Aeronautical Pandas

As promised in the previous post, here are the latest Pandagrams I was commissioned to paint. You will see that they have an aeronautical theme. (Click to enlarge.)

For the above painting, I used the Supercub I drew 2 years ago for a colleague’s relative as the model for the airplane. 

“Geronimo!”

Just in case anyone is seeking a little clarity, the pandas appearing as card sets, Pindas, etc., are part of the official Pandagram series. Any commissioned original designs in the same style are not part of the series proper; thus they will not be made into cards & such.

For fun, I’ve included some exploratory sketches. You can see some ideas that took flight and others that were grounded, so to speak. 

Ladies and gentlemen, we have now arrived at the end of the post, where the local time is now. Please take all your valuables with you. Thank you for choosing Pandagram Airlines. We hope you’ll fly with us again soon. 

 

P.S. I’m testing out another client for sending notifications about new posts. Please pardon any duplicate messages while I learn the ropes.   

New Pandas

In the past couple months, new Pandagram characters have been spotted intermittently around central Jersey and eastern Pennsylvania (at conventions). Now it’s time for their website debut!

But first an update on conventions. Two weekends ago, I tabled at Thy Geekdom Con — gaming, anime, comics, and more in Oaks, PA, on the other side of Valley Forge. Business-wise there isn’t much of interest to report; it was very slow and expensive (tolls as well as table fee), and it took significantly longer to drive to the expo center and back than mapping programs predicted. For those reasons I don’t expect to do a con in that area again. I’ll stick to visiting Valley Forge once in a while. (By the way, there is a carillon tower there! I met the carillonneur, Doug, this summer while I hosted Princeton University’s carillon summer series.)

This Friday through Sunday I’ll table at PhilCon, the world’s first and longest-running conference on science fiction & fantasy and hosted by the Philadelphia Science Fiction Society. This one should actually take an hour to get there as predicted. I will be grateful if it does–and very grateful if business is better. Now, onto the pandas!

They will be in the internationally themed third set of Pandagram cards. First, we have Monsieur Panda avec le pain (“with bread” in French). Second is Japanda, who is making onigiri (Japanese rice balls). Then there is Pandzer (Germany) and Peter Panda (England).


 
 
The fifth Pandagram in the set will represent China: Pangrams. The panda will be completing a tangram puzzle. Pandagrams’ reputation as black and white and fun/pun all over shall surely be upheld.

How to Make a Pin(da)

This post is very straightforward: how to make a pinback button, in this case, a Pinda. 

Tools & supplies

Front row (L to  R): Button press, rotary cutter on steel cutting board, art designs

Back row: Bags of pin shells, clear mylar (tiny bag), pin backs, completed pins

 

The smaller photo is a close-up of the 4 pieces of a pin: mylar (the circle that’s darker than the rest of the background foam), art, pin shell, & pin back.

Ready to make a button? Here are the steps with a visual guide. 

  1. Cut artwork in a circle. (You can use a dial cutter or scissors.) The circle needs to be a bit bigger than the final diameter of the button because it will curve around the edges of the shell. (I had some pandas already cut into circles, so I skipped this step when I took the demo photos.)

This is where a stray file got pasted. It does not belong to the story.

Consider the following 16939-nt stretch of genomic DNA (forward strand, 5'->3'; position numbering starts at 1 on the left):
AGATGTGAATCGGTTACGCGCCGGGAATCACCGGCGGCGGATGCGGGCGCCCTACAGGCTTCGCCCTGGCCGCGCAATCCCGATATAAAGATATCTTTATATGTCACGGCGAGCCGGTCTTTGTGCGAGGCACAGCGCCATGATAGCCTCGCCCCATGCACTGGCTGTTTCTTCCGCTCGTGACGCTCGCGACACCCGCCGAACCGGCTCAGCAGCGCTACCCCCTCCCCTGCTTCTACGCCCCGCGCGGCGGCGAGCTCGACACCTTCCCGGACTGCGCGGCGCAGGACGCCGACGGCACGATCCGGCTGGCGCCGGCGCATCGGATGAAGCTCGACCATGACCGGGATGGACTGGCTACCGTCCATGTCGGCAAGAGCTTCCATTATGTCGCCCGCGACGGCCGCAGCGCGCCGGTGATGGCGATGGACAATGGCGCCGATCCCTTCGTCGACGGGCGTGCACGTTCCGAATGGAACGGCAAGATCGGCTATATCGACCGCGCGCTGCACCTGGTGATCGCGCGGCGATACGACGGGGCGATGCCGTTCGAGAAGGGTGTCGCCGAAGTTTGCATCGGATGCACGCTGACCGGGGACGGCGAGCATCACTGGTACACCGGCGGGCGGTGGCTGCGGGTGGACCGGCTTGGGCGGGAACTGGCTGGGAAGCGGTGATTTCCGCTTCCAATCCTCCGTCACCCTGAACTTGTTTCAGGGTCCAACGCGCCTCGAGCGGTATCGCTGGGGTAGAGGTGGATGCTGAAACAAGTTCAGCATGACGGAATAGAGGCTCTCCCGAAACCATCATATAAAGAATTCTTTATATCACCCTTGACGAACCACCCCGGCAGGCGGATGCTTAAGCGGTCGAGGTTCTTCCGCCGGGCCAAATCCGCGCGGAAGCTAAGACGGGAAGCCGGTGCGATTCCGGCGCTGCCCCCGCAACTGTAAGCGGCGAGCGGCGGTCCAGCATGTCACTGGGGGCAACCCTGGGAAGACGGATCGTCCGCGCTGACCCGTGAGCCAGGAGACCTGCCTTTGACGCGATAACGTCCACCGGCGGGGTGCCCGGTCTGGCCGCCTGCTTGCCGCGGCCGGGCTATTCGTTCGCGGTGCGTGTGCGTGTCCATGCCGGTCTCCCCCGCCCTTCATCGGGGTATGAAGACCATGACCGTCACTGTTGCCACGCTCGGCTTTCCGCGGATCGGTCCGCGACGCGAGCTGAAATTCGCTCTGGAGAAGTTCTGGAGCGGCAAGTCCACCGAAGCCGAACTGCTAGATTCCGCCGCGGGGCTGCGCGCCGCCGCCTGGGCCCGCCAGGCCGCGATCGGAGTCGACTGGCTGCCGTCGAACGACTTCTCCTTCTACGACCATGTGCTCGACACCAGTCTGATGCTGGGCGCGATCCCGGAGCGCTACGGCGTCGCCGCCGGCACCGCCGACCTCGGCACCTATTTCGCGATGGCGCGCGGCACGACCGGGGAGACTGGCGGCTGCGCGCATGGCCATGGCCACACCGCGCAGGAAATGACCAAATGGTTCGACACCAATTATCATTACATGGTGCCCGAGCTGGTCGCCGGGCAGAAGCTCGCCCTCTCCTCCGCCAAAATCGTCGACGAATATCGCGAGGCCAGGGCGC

2. Swivel base of button machine so shallow die (“pot” or “dish”) is accessible.
  3. Put pin shell face in shallow die.
  4. (Ditto)
  5. Put artwork on shell, then clear mylar.
  6. Rotate base of machine so shallow die is under press.
  7. (Ditto)
  8. Grasp handle & press down. This will press the shell, picture, & mylar together.
  9. When you release your, it pick ups the pressed pin front.
  10. Place pin back in deep die. Make sure squiggly side is up so that when the pin is pressed together, the straight latch of the pin is on the back of the pin. The squiggle will be inside the pin. (You can’t undo a pin press if you put the wrong side up.)
  11. Rotate base of machine so deep die is under press.
  12. Grasp handle & press down. This presses the pin front & back together.
  13. Release. This drops the new pin into the die. Rotate base again so you can take out the pin. 
  14. Ta-da-!

 

 

          

 

Presenting Pindas!

As promised in my previous preview post, I am pleased to present Pandagram Pindas! Even more petite than the original card set, these are pin-back buttons featuring all 11 of the current Pandagram antics. (7 are pictured here.)

They are simple pin-back buttons, like any old “I Voted” or “Save the Whales” buttons. Pindas are 1.75″ in diameter. That’s the size kit I bought from American Button Machines; they have other sizes, but I thought 1.75″ was best for these. Any smaller would be too close to the sticker size, and too much bigger would get them close to the card size.

From the time I participated my first anime artist’s alley (back at Kawa Kon 2015), I noticed that many artists and vendors sold pins. At the time, I was not particularly interested in pin-making, but I did take note that more people were more apt to purchase small items than a big poster or art print, and buttons were a hot item in that category. (The next time around, I made sure to have a small item: Pandagram stickers in 2 designs.)

Then, a year ago November, I attended Anime Iwai in Florida and met a gal who happened to have a pin-making machine right at her booth! I asked her about it, and she showed me how to make a button. It’s quite simple once you have the right equipment. Perhaps next time I’ll post a tutorial on how to make buttons.